From Pipe Lake to Dewey Lake
In the middle of the night I get up to pee, trying not to trip on the tarp guylines (I always trip on the tarp guylines) and look up. Even with my eyes blurred over with sleep, I am staggered. The stars! I have one of those rare glimpses into eternity, a split-second flash where I really understand how big infinity is, and then I’ve lost it again. I walk to the shore of the lake and sit on a rock for a few minutes and look at the sky, cold and tired. Amazed at the universe. Amazed I exist. Humbled to be here.
(Perhaps one of my biggest misconceptions about the trail was the amount of time I would spend looking at the night sky. I assumed I was going to see soooo many stars, being the in the backcountry all summer. I’ve actually seen the stars in full glory maybe a handful of times. Few enough to count on my fingers. It turns out that if you want to see the stars, you have to stay up long enough for it to become completely dark. I can’t stay up till ten, I’m asleep by eight! And there are not that many stars out by 8pm. I don’t usually need to pee in the middle of the night, and I prefer to sleep under my tarp, so that takes care of that.)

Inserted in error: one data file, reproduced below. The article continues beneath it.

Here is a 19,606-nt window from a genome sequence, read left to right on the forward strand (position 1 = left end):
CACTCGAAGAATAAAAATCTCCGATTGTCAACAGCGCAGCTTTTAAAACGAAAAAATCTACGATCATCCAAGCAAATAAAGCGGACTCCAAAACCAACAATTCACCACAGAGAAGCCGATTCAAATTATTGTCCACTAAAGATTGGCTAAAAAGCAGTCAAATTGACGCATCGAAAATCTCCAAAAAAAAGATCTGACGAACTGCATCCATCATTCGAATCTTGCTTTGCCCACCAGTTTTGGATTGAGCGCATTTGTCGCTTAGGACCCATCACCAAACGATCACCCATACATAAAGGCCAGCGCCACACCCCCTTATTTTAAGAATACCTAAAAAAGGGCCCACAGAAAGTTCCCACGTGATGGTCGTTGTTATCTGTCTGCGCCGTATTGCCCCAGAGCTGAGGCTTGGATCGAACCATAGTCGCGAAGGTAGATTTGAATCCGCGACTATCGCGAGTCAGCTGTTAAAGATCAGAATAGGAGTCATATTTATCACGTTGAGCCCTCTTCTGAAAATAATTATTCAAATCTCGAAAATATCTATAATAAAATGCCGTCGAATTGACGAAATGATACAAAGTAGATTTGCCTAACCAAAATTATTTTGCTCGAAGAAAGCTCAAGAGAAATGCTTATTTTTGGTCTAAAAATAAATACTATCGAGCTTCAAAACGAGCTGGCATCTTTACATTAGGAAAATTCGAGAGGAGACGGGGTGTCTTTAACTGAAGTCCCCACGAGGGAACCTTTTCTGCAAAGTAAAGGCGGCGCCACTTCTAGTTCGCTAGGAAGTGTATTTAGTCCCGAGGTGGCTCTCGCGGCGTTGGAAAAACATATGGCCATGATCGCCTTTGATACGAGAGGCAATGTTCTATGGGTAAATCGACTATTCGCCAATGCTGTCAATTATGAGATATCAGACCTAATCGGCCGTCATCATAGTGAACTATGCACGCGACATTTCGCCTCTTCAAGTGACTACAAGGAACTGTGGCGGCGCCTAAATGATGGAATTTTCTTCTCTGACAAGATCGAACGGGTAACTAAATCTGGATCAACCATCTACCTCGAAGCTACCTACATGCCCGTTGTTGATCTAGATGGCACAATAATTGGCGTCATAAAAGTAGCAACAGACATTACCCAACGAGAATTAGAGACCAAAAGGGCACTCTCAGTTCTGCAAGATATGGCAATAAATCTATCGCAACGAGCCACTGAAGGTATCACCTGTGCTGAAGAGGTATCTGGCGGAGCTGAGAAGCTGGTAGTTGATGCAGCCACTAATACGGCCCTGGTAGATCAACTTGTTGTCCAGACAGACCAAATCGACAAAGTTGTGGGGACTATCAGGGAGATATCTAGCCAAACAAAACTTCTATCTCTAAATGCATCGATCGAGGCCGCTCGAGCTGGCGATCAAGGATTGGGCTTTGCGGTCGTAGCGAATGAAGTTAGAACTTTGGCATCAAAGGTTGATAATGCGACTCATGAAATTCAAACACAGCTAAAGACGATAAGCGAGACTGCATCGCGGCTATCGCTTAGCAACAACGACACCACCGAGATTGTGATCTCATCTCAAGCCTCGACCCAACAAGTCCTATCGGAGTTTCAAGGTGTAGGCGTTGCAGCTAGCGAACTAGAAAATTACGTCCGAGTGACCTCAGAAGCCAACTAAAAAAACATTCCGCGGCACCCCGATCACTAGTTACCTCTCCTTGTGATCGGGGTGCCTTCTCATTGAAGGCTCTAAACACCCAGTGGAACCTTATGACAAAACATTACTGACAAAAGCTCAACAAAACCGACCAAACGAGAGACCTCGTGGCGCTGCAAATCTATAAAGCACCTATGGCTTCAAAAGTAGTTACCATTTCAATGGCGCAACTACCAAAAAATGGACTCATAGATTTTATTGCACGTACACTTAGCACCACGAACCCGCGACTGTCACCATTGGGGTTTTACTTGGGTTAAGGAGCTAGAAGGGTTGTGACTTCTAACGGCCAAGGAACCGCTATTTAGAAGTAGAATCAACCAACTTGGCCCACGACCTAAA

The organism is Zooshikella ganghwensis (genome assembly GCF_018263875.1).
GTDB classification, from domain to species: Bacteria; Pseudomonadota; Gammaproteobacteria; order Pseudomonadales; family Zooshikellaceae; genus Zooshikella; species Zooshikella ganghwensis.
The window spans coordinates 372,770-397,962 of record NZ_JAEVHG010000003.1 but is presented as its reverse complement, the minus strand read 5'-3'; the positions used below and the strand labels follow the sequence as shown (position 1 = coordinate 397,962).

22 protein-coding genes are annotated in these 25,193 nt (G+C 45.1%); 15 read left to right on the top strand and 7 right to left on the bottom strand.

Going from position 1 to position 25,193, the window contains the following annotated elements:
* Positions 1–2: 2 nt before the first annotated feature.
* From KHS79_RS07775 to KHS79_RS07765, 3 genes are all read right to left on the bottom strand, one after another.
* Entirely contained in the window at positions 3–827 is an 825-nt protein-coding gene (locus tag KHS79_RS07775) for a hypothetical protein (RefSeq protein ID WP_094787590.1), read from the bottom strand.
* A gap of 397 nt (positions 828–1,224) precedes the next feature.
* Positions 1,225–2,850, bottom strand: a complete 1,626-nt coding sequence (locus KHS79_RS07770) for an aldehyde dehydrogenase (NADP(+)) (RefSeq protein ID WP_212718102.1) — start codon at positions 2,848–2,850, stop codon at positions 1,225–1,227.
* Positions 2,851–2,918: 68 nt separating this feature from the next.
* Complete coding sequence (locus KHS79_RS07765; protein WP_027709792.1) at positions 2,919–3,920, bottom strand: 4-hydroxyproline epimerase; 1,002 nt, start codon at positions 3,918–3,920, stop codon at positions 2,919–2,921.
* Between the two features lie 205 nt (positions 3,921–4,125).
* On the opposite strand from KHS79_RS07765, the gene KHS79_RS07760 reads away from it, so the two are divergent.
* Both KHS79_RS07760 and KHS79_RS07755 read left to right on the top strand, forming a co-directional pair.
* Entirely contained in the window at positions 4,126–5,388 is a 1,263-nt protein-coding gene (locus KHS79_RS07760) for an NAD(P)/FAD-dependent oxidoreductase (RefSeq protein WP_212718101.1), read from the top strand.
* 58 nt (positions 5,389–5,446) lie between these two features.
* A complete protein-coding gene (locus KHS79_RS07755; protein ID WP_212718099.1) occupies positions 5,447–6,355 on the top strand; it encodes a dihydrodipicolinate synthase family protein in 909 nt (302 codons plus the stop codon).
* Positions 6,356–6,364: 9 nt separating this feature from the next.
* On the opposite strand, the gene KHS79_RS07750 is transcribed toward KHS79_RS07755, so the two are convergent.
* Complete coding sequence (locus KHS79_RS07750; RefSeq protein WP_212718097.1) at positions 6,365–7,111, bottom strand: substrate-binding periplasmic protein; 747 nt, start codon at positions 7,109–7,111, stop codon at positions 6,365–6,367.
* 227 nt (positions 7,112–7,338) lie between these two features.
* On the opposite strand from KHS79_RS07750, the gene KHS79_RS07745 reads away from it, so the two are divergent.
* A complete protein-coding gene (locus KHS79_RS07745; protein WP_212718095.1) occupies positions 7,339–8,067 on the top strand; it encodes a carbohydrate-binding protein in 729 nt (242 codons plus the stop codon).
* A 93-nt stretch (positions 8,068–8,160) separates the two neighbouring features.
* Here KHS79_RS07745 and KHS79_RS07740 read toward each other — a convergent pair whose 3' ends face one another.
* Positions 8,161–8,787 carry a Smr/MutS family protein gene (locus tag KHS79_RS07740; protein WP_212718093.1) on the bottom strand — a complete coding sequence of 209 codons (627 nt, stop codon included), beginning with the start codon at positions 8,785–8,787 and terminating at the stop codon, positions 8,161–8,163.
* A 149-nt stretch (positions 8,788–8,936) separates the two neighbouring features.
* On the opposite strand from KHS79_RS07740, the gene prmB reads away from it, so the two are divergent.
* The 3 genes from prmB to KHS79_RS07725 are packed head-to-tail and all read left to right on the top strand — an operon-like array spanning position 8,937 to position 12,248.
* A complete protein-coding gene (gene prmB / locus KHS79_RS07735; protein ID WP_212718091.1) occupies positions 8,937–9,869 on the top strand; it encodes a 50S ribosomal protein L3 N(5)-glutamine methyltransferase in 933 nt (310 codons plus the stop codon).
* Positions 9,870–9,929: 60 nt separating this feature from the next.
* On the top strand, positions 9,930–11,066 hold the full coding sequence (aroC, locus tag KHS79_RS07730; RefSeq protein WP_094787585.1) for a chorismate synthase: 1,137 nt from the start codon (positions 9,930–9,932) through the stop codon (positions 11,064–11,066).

In the morning Pipe Lake is as breathlessly still as the day before, full of the sky. J seems to be feeling better this morning, we’ll see how it goes.
We wind our way through more meadows and sloughs before an uphill we can see switchbacking up the mountainside. It feels good to push it, but J is losing steam quick, and his cold sweats are back. “You look terrible,” I say, concerned.
“I feel terrible,” he replies. Too bad there’s no sick days on the PCT.
At lunch we both catch a chill. Every day farther north we see more reds and yellows from plants heralding the fall, and the summer warmth is quickly leaving the north-country. We start hiking again to get warm, turning a corner around a ridge, and I am stopped dead in my tracks. “Holy smokes!” I yell, surprised. “Mt Rainier! It’s like, right there!” I had no idea we were so close already. Where did the miles go? And what a mountain! It’s hazy today, like it wants to be overcast, and the mountain is dim, but still looms large. The volcanoes exude a palpable sense of power. That wicked, blue ice and black rock, over a belly of fire…
The trail teases us, and takes us on the other side of the ridge, where we can no longer see Mt Rainier. Denied. It takes us instead into the best bonanza patch of blueberries yet, and we stuff ourselves. J has rallied, just like yesterday, and we make the last push to Dewey Lake. It’s a hard last push. I’m tired. J fishes but doesn’t catch tonight. The water is choppy with wind, and the fish aren’t biting. We see Seahawk and Bumblebee pass by on the trail and yell out to them across the water, but the either don’t here us or don’t want to stop. Looks like we have the place to ourselves tonight.